At first glance, the Arab region, which extends from the Middle East through the Gulf States to Mauritania in North Africa, seems to have the ideal conditions for regional collaboration and unified representation: around 420 million people speak the same language and point to a common culture and identity. Especially in education, one would expect a lively exchange and concerted actions. After all, over half of the Arab population is under 25 years old; most of the education systems are outdated and education reforms are being spoken about by everyone.
No common regional voice
However, there is hardly any regional cooperation, no common voice for educators in the Arab world. The International Council for Adult Education (ICAE), the umbrella organisation of civil society organisations who are committed to Lifelong Learning, has been complaining for years that there are barely any Arab actors active in the association, so that there are almost no contact persons in the region.
This may on the one hand be due to the political fragmentation of the Arab world in which there are only weak regional institutions; the focus – especially in education policy – lies at the state level and Adult Education and Lifelong Learning are still not an integral part the education system. Nevertheless, decision-makers are gradually coming to realise that Adult Education as an element of Lifelong Learning is a key to political, economic and social development, which was so convincingly called for by so many in the Arab Spring.
IALLA training academy for the first time in the Arab world
To emphasis the role of education for social change, and above all to integrate young education stakeholders from civil society in international debates and committees, the International Council for Adult Education ICAE has used a special instrument: a training course, which, under the title IALLA, might be familiar to some, and since 2004 has been held annually in various regions of the world. IALLA stands for the ICAE Academy for Lifelong Learning Advocacy – and, by happy chance, means “Let’s go!” or “Go!” in Arabic. With the assistance of the Middle East bureau of DVV International in Jordan, IALLA was brought to the Arab world in 2013 for the fi rst time, and Arab participants were invited.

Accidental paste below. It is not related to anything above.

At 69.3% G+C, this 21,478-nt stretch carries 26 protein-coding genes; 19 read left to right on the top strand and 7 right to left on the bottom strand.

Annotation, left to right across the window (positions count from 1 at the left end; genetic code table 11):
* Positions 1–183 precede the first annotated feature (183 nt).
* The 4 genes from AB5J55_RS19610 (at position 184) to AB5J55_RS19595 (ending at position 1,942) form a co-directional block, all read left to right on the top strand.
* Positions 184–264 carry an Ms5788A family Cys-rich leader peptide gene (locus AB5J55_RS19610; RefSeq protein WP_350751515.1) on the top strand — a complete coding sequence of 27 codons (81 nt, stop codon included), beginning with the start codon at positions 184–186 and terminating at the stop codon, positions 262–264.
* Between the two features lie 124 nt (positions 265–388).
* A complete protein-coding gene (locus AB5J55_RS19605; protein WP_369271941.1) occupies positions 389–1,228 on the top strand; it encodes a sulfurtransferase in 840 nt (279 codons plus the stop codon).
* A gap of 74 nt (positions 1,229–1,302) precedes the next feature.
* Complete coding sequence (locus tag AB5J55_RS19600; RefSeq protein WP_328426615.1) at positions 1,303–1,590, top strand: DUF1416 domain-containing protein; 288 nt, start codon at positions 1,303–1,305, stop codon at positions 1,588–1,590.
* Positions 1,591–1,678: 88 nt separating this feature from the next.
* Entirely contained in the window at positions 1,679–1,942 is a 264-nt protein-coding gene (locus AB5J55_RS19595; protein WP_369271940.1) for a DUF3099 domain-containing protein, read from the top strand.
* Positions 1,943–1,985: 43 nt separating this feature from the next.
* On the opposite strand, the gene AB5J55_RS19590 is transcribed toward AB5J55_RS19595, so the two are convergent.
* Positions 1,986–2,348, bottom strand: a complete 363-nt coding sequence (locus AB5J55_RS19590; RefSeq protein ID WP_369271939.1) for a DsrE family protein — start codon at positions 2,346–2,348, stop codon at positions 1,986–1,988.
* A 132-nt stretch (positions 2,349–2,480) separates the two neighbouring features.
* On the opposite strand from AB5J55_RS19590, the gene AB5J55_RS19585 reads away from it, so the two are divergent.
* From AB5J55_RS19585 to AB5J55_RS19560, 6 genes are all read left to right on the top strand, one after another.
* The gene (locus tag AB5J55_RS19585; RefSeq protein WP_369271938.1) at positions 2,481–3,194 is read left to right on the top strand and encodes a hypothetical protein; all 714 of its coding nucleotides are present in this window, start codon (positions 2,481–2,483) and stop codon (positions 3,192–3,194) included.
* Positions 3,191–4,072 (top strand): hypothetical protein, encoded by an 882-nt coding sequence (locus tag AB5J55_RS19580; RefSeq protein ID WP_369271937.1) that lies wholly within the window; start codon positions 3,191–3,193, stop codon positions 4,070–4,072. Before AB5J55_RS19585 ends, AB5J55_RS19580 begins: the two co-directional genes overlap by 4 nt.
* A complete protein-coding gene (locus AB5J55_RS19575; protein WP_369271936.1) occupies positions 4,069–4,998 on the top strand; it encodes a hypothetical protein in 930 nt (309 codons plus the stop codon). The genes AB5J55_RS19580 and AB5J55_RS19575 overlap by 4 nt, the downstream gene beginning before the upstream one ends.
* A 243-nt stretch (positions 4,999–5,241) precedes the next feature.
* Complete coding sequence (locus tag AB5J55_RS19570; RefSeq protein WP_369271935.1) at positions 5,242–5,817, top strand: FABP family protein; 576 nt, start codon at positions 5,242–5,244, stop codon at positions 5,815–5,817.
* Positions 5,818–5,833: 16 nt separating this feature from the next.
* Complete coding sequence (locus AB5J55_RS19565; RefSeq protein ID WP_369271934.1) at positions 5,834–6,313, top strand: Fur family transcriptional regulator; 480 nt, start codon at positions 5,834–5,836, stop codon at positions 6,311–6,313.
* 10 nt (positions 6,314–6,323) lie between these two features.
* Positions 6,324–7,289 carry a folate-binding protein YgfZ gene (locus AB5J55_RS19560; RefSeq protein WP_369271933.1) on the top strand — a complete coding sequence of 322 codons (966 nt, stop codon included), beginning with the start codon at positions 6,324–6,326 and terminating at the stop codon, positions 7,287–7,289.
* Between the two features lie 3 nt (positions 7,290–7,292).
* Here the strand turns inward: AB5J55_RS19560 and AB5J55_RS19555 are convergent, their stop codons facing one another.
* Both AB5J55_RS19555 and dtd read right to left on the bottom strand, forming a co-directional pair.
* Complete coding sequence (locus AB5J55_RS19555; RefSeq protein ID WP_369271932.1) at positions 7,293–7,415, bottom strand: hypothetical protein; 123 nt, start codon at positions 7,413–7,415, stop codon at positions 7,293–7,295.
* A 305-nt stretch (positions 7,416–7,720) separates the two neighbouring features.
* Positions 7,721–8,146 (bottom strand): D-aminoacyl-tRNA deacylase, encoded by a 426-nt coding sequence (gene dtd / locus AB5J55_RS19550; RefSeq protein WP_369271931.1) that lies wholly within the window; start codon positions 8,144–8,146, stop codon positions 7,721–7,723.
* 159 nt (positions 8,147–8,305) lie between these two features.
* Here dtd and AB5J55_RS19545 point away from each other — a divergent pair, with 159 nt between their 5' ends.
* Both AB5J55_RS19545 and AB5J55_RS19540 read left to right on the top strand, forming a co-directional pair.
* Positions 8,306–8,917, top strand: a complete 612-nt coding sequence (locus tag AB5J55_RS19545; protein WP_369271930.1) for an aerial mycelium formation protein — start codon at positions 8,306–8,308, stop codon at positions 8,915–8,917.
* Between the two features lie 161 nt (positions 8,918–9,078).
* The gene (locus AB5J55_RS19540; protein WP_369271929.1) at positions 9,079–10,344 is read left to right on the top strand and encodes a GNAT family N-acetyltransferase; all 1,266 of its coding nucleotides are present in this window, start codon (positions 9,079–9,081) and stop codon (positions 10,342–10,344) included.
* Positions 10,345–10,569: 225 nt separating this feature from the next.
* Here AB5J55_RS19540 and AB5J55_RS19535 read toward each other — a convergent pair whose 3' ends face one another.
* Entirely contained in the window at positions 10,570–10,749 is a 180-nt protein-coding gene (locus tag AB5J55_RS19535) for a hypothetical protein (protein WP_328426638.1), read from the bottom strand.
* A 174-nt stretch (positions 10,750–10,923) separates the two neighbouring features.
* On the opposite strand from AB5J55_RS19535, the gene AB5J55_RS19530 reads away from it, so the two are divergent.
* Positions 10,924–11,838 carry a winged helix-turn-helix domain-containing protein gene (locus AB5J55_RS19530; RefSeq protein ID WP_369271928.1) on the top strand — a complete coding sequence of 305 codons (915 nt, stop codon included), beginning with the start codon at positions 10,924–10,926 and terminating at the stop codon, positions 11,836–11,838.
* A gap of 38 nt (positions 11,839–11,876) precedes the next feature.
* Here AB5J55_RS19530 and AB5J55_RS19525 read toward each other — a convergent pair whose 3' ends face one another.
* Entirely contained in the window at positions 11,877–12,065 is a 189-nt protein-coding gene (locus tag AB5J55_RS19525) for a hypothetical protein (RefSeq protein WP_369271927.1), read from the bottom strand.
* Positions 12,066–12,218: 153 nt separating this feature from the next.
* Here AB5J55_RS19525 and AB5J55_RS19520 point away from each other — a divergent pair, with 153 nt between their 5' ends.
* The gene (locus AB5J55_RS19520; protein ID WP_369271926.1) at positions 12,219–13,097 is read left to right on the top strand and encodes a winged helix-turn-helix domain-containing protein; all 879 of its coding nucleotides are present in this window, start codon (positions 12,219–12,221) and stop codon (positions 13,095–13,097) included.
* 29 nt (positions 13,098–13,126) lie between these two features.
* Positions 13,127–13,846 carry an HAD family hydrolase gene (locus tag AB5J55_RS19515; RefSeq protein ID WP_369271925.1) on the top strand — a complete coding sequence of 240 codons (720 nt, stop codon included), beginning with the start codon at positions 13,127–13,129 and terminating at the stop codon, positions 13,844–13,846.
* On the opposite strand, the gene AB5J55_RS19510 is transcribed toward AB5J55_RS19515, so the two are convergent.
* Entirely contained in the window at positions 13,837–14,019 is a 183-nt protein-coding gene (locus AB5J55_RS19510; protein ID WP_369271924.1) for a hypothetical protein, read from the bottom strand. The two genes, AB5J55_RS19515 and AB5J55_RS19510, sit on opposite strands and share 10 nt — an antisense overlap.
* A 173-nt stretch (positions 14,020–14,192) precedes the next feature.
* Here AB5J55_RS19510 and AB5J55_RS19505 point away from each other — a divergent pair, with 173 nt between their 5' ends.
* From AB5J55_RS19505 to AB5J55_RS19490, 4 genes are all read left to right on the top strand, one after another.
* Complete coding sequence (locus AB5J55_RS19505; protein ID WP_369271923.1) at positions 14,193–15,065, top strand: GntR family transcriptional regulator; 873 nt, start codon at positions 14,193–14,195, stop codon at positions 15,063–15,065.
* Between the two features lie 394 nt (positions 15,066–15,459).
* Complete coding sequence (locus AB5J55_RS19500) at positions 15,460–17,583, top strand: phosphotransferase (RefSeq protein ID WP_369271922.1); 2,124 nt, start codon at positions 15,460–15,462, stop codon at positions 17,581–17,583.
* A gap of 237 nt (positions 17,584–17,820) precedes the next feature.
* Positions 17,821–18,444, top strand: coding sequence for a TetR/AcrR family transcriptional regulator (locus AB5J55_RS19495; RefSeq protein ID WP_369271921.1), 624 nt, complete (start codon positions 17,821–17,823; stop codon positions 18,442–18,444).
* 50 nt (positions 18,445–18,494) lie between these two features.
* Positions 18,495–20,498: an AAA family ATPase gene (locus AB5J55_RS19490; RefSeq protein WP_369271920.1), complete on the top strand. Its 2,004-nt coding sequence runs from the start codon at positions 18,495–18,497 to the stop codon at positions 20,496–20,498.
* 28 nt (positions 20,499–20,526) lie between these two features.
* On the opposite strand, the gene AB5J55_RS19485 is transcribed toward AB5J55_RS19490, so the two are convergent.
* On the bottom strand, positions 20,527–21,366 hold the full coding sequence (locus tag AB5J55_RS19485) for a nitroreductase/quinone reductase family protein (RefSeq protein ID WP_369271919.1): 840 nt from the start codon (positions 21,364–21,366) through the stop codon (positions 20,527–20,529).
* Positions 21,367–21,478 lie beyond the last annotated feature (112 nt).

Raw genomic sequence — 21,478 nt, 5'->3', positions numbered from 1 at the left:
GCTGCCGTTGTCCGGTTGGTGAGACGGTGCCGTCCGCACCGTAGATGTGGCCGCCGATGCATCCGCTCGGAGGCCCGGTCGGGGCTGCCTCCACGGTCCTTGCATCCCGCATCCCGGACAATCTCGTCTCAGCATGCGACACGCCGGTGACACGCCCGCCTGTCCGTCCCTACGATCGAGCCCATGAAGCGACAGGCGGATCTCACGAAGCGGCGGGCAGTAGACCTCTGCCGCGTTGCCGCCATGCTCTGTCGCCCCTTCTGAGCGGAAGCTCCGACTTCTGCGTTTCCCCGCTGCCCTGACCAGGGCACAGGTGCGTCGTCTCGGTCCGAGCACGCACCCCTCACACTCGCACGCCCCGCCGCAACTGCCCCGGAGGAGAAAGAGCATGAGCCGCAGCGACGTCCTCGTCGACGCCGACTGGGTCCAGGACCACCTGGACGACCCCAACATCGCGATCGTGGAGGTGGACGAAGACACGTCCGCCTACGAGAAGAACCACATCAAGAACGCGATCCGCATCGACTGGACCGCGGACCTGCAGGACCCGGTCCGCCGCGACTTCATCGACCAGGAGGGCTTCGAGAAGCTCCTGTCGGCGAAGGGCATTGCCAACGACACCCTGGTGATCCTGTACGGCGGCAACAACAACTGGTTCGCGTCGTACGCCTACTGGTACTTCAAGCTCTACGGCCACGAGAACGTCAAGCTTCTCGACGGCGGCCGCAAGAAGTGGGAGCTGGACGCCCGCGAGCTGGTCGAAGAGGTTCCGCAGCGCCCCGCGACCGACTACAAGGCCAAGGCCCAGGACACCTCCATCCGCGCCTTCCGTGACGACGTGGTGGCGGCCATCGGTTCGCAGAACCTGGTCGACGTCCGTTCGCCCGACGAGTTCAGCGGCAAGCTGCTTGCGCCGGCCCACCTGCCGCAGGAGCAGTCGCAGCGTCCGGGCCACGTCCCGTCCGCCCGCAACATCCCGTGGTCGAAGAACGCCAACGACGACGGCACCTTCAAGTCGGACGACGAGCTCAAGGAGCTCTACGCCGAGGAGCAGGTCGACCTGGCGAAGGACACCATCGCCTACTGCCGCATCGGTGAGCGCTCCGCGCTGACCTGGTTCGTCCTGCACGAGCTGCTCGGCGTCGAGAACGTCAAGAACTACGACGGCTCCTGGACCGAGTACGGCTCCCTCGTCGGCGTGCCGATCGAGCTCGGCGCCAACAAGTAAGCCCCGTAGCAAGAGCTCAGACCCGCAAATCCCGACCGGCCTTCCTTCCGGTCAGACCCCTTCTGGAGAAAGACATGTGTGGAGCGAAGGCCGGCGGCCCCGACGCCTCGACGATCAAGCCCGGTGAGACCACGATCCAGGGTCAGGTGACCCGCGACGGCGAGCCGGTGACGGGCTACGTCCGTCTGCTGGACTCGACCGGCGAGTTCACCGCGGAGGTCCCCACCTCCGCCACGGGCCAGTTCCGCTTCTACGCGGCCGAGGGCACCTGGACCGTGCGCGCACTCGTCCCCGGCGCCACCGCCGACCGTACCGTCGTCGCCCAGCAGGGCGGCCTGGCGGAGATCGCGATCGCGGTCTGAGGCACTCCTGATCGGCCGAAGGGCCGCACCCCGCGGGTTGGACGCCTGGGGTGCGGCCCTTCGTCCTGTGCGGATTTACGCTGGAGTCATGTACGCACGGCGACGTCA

So, about 30 young educators sat down in September, 2013 for two weeks and concerned themselves with education and Lifelong Learning as a human right, with international institutions, strategies and campaigns, as well as with lobbying instruments. The group grew closer together through the in-depth discussions, role playing, a joint public event with UNESCO, ICAE and the Arab Campaign for Education for All to mark World Literacy Day, through trips and celebrating together and developed a strong identity as a part of the global “IALLA family”. In the final days there was a real spirit of optimism among the Arab participants. Committed, the group made plans for joint actions in the future.
Strengthening networks and building new collaborations
One outcome of the discussions was the realisation that there are some Arab educational networks, for instance the Arab Network for Literacy and Adult Education (ANLAE), the Arab Campaign for Education for All (ACEA), the Arab Network for Human Rights Education (ANHRE), as well as the Arab Network for Popular Education (ANPE). Plans were made to work more closely with these networks and bring them together to explore opportunities for cooperation. In addition, suggestions were made for a more substantial involvement of Arab actors in international events and processes. Viewed as possible points of concentrated focus for this were Global Action Week –a yearly global week of activities on a variety of educational issues – as well as a regional follow- up conference of the International Conference on Adult Education CONFINTEA, or the debate about the redefinition of global development objectives.
So IALLA 2013 & 2014 were the launchpad for greater cooperation from and with education providers in the Arab world.
In a follow-up meeting it became clear that some networks already cooperate here and there and want to expand their cooperation. However, one thing wants to be made certain, the acceptance of a concept of education similar to that of Paulo Freire in order to counter the authoritarian and instrumentalist concepts of many governments. They are already working on a joint declaration and an event for Global Action Week. And they want to hone their tools for networking and lobbying – including through a specifi c version of IALLA in the Arab world. DVV International and ICAE support this process for the gathering of strength. Let’s go!